As floodwaters from Hurricane Harvey spread through Texas, a critical accident occurred at the Arkema chemical facility near Houston. Based on initial reports, the facility lost power when over 40 inches of rain flooded the premises—which knocked out not only the primary power supply, but also the backup generators.
Starting Friday, the Supplemental Nutrition Assistance Program will see a $5 billion reduction in funding. This means families of four who rely on food stamps will receive $36 less each month, starting now—a serious blow to struggling families, but also the economy, since every federal dollar spent on food stamps generates $1.74 in economic activity. This is just a prelude to deeper food stamp cuts likely to come, as Congress debates a five-year farm bill.
This post first appeared at The Nation. Sen. John McCain, in the middle of treatment by some of the country’s best health professionals, flew across the country to vote on a process that, if successful, will deny that same health care to millions of Americans. The Senate “motion to proceed” passed, with the help of a tie-breaking vote from Vice President Mike Pence, even though neither McCain nor his 49 Republican colleagues who voted for the motion have any idea what is being proceeded to.
Muck Rack makes it simple to find people, tweets, or articles that mention any name, keyword, company, hashtag etc. We've compiled this guide to help you make the most of your search.
Selecting a term
Start searching tweets, articles from media outlets, articles mentioned in tweets, journalists'
names, titles and bios with some suggested searches:
Companies or Topics (e.g. iPhone, Microsoft)
Phrases (e.g. "cloud computing") — use quotes to keep the terms together
Twitter handles (e.g. @username) — returns those who have mentioned or replied to
Names (e.g. "David Pogue")
Hashtags (e.g. #sxsw, #london2012)
Bio details (e.g. vegan, Olympics, father)
Muck Rack's Advanced Search allows for many boolean operators.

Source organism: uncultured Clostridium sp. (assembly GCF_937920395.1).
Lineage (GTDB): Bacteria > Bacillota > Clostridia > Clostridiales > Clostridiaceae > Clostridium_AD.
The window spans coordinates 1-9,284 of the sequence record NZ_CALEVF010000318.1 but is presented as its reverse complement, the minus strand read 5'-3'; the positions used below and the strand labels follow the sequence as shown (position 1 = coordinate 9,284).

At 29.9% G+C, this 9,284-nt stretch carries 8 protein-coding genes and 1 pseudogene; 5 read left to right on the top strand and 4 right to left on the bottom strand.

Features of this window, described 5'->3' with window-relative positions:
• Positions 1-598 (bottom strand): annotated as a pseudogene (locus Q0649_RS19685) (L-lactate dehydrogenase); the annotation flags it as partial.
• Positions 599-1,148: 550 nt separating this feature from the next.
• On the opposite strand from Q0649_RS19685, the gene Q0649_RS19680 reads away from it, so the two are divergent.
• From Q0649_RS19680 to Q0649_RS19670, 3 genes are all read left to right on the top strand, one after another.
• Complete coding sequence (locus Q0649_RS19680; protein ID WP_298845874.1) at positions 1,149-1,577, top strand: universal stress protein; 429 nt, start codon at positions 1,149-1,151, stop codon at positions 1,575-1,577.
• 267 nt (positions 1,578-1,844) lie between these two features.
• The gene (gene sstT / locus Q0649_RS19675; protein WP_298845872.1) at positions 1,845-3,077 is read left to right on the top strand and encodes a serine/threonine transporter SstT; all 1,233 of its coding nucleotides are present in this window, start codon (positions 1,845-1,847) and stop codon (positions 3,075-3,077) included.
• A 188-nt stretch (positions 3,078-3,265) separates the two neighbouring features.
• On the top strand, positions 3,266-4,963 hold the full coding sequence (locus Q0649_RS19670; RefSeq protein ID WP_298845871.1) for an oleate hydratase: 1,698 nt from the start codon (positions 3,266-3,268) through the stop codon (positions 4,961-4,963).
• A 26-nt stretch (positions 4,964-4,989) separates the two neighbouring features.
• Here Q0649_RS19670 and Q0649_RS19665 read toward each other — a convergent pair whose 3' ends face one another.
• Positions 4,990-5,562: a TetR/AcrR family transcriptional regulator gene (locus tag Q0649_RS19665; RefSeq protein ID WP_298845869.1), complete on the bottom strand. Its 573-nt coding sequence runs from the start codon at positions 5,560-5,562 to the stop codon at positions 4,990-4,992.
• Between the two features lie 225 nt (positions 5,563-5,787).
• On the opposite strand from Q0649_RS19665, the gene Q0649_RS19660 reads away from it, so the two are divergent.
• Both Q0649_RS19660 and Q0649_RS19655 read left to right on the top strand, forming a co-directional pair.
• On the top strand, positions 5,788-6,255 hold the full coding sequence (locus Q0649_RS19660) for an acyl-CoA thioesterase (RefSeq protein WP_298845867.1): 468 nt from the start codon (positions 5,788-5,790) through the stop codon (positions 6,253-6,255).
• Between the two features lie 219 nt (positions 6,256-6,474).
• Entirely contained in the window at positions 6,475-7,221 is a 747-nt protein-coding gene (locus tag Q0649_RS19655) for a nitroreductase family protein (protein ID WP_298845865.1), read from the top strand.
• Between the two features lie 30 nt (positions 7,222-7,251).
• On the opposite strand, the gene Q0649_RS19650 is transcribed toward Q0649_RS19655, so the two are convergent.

Find results that mention multiple specified terms, use AND or
+. For example, ensure each result contains both Elon Musk and Mark Zuckerberg by
searching Obama AND Romney or Obama + Romney.
Use the operators OR or , to broaden your search when you'd like either of
multiple terms to appear in results. (This is the default behavior of our search when no operators
are used.) For example, search for democrat OR republican to find results that refer to
Democrats and/or Republicans.
Use NOT or - to subtract results from your search. For
example, searching Disney will yield results about the Walt Disney Company as well as Walt Disney
World Resort. To exclude mentions of Disney World, search for Disney -World or Disney
When using one of these operators with a phrase, enclose it in quotation marks. For example, you can
find results about smartphones excluding Apple's iPhone 4S by searching smartphone -"iPhone
Exact case matching or punctuation
If you're searching for a brand name or keyword that relies on specific punctuation marks or capitalization, you can
find results that match your exact query by adding matchcase: before the keyword you're searching for, like matchcase:E*TRADE .
Use parentheses to separate multiple
boolean phrases. For example, to find journalists talking about having fun in Disney World or
Disneyland, search for ("disney world" OR disneyland) AND fun.
An asterisk can be used to search for any variation of a root word truncated by the asterisk. For example, searching for admin* will return results for administrator, administration, administer, administered, etc.
A near operator is an AND operator where you can control the distance between the words. You can vary the distance the near operation uses by adding a forward slash and number (between 0-99) such as strawberries NEAR/10 "whipped cream", which means the strawberries must exist within 10 words of "whipped cream".